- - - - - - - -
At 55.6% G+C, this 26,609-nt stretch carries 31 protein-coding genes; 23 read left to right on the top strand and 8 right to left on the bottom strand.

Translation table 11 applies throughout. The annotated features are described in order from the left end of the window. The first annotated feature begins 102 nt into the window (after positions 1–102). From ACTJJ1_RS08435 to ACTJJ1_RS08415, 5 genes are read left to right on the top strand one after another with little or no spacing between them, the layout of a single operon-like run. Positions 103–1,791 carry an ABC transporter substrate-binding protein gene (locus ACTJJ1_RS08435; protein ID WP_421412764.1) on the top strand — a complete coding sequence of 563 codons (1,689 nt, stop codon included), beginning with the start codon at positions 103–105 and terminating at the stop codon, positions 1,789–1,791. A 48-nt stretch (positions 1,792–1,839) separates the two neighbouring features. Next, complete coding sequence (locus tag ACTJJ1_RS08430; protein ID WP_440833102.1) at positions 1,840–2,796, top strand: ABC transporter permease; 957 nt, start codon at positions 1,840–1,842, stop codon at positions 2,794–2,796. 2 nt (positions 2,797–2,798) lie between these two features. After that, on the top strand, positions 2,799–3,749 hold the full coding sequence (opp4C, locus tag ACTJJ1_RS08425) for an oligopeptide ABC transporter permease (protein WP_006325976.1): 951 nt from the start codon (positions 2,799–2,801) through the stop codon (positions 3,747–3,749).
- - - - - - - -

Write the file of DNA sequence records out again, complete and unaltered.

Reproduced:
At 55.6% G+C, this 26,609-nt stretch carries 31 protein-coding genes; 23 read left to right on the top strand and 8 right to left on the bottom strand.

Translation table 11 applies throughout. The annotated features are described in order from the left end of the window. The first annotated feature begins 102 nt into the window (after positions 1–102). From ACTJJ1_RS08435 to ACTJJ1_RS08415, 5 genes are read left to right on the top strand one after another with little or no spacing between them, the layout of a single operon-like run. Positions 103–1,791 carry an ABC transporter substrate-binding protein gene (locus ACTJJ1_RS08435; protein ID WP_421412764.1) on the top strand — a complete coding sequence of 563 codons (1,689 nt, stop codon included), beginning with the start codon at positions 103–105 and terminating at the stop codon, positions 1,789–1,791. A 48-nt stretch (positions 1,792–1,839) separates the two neighbouring features. Next, complete coding sequence (locus tag ACTJJ1_RS08430; protein ID WP_440833102.1) at positions 1,840–2,796, top strand: ABC transporter permease; 957 nt, start codon at positions 1,840–1,842, stop codon at positions 2,794–2,796. 2 nt (positions 2,797–2,798) lie between these two features. After that, on the top strand, positions 2,799–3,749 hold the full coding sequence (opp4C, locus tag ACTJJ1_RS08425) for an oligopeptide ABC transporter permease (protein WP_006325976.1): 951 nt from the start codon (positions 2,799–2,801) through the stop codon (positions 3,747–3,749).